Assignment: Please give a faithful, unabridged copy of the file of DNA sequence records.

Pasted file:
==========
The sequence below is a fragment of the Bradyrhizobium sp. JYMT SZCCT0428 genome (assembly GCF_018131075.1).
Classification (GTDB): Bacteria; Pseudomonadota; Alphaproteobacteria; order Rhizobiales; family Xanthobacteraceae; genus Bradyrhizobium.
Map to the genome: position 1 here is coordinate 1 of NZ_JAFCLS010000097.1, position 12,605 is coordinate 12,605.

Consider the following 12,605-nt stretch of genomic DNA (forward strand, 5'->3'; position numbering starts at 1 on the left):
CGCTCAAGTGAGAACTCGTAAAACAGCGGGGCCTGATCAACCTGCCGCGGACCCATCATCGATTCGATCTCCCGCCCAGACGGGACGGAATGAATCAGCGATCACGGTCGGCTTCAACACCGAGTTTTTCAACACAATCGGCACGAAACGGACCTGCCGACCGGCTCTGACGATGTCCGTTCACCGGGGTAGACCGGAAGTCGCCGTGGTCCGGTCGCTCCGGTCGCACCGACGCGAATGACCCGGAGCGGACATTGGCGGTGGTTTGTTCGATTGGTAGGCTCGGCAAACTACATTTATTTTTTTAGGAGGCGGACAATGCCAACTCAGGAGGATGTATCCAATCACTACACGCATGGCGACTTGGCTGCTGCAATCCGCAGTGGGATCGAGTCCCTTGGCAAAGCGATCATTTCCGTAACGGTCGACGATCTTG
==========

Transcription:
The sequence below is a fragment of the Bradyrhizobium sp. JYMT SZCCT0428 genome (assembly GCF_018131075.1).
Classification (GTDB): Bacteria; Pseudomonadota; Alphaproteobacteria; order Rhizobiales; family Xanthobacteraceae; genus Bradyrhizobium.
Map to the genome: position 1 here is coordinate 1 of NZ_JAFCLS010000097.1, position 12,605 is coordinate 12,605.

Consider the following 12,605-nt stretch of genomic DNA (forward strand, 5'->3'; position numbering starts at 1 on the left):
CGCTCAAGTGAGAACTCGTAAAACAGCGGGGCCTGATCAACCTGCCGCGGACCCATCATCGATTCGATCTCCCGCCCAGACGGGACGGAATGAATCAGCGATCACGGTCGGCTTCAACACCGAGTTTTTCAACACAATCGGCACGAAACGGACCTGCCGACCGGCTCTGACGATGTCCGTTCACCGGGGTAGACCGGAAGTCGCCGTGGTCCGGTCGCTCCGGTCGCACCGACGCGAATGACCCGGAGCGGACATTGGCGGTGGTTTGTTCGATTGGTAGGCTCGGCAAACTACATTTATTTTTTTAGGAGGCGGACAATGCCAACTCAGGAGGATGTATCCAATCACTACACGCATGGCGACTTGGCTGCTGCAATCCGCAGTGGGATCGAGTCCCTTGGCAAAGCGATCATTTCCGTAACGGTCGACGATCTTG